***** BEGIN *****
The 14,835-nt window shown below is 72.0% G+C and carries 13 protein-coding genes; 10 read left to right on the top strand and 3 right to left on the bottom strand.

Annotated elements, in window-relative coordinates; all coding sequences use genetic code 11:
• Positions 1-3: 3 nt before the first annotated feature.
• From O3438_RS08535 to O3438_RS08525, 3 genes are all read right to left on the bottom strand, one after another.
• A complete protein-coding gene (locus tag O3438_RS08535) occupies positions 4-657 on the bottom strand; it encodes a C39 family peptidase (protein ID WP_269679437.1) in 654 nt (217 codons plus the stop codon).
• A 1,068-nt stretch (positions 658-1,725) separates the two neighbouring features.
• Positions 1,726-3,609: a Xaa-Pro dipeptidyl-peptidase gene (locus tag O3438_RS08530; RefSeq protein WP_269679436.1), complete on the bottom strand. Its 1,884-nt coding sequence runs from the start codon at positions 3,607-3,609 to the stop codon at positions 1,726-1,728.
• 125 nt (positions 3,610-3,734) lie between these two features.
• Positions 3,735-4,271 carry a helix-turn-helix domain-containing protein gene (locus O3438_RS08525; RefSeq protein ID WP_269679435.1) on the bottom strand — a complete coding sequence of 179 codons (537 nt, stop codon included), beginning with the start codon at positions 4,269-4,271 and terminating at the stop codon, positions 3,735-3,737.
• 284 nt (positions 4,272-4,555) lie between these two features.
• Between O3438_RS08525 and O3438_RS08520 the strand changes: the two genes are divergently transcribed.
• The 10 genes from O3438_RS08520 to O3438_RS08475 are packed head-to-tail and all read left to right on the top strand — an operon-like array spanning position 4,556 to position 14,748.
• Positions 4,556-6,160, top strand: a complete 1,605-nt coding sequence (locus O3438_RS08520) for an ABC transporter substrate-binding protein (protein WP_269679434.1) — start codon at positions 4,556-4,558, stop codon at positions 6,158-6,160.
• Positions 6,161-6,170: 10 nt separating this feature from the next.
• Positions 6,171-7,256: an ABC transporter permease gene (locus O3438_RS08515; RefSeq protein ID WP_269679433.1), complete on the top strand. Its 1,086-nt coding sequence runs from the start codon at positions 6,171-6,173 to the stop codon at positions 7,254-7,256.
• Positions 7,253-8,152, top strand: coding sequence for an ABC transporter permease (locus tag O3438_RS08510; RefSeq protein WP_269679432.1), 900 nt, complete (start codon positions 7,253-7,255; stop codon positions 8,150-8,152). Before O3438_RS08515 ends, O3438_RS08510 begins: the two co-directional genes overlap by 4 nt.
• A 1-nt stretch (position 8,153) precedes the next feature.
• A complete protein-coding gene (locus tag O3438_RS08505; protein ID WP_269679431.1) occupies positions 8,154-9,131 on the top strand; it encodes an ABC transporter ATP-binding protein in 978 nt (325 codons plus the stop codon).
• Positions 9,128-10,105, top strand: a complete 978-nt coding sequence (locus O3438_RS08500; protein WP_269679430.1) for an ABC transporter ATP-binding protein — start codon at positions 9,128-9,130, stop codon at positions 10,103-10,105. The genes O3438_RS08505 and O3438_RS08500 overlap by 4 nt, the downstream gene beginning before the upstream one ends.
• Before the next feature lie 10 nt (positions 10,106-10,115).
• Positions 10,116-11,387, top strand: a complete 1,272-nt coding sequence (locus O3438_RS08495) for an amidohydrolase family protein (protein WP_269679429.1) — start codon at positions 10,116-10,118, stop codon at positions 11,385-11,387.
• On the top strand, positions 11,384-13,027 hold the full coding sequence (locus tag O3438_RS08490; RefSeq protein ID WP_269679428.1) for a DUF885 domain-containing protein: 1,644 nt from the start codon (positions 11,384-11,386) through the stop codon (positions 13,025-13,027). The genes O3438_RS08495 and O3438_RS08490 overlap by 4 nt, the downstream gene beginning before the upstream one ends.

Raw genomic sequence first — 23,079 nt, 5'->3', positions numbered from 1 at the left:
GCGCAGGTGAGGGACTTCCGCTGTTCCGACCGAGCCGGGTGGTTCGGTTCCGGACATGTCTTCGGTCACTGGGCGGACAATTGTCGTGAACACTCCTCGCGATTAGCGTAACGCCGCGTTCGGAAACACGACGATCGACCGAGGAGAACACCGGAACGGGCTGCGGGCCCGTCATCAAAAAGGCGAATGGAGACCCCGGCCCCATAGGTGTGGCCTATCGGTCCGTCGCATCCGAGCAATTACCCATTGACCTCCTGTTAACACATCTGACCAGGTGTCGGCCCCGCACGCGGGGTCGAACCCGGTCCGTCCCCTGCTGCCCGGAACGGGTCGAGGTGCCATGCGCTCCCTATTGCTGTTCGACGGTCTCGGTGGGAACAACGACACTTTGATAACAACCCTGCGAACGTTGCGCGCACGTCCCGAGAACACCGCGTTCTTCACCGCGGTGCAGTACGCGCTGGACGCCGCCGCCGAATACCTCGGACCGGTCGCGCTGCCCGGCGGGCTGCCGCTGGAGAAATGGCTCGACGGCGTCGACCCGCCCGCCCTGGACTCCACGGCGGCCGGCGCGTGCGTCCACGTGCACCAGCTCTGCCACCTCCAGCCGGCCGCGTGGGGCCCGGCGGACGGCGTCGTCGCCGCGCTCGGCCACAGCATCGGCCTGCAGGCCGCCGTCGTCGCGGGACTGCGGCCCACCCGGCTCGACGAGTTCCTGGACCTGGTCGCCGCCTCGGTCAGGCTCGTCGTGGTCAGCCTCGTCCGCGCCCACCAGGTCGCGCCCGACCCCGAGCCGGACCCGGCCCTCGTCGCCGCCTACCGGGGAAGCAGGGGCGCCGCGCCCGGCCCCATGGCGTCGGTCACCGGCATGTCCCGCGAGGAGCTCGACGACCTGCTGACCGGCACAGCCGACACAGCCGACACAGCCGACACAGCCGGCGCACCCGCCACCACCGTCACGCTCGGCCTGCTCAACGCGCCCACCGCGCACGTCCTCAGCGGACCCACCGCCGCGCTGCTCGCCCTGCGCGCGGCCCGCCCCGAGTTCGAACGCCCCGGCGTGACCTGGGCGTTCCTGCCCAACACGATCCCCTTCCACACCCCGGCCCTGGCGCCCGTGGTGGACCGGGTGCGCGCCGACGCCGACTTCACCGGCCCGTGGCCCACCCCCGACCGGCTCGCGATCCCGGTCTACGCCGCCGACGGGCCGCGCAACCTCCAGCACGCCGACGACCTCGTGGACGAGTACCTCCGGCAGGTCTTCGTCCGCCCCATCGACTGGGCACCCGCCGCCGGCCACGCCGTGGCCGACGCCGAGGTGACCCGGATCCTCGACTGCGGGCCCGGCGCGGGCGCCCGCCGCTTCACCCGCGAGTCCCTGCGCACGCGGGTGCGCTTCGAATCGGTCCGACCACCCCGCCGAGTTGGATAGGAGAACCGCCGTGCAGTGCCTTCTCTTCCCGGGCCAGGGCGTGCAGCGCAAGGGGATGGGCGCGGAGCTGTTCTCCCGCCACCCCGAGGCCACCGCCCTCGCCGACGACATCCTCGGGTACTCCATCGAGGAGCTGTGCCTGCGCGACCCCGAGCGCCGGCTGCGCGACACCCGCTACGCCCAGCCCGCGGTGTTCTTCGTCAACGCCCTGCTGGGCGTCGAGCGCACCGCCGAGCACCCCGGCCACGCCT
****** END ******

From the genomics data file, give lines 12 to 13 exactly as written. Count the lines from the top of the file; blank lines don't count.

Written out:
• The 10 genes from O3438_RS08520 to O3438_RS08475 are packed head-to-tail and all read left to right on the top strand — an operon-like array spanning position 4,556 to position 14,748.
• Positions 4,556-6,160, top strand: a complete 1,605-nt coding sequence (locus O3438_RS08520) for an ABC transporter substrate-binding protein (protein WP_269679434.1) — start codon at positions 4,556-4,558, stop codon at positions 6,158-6,160.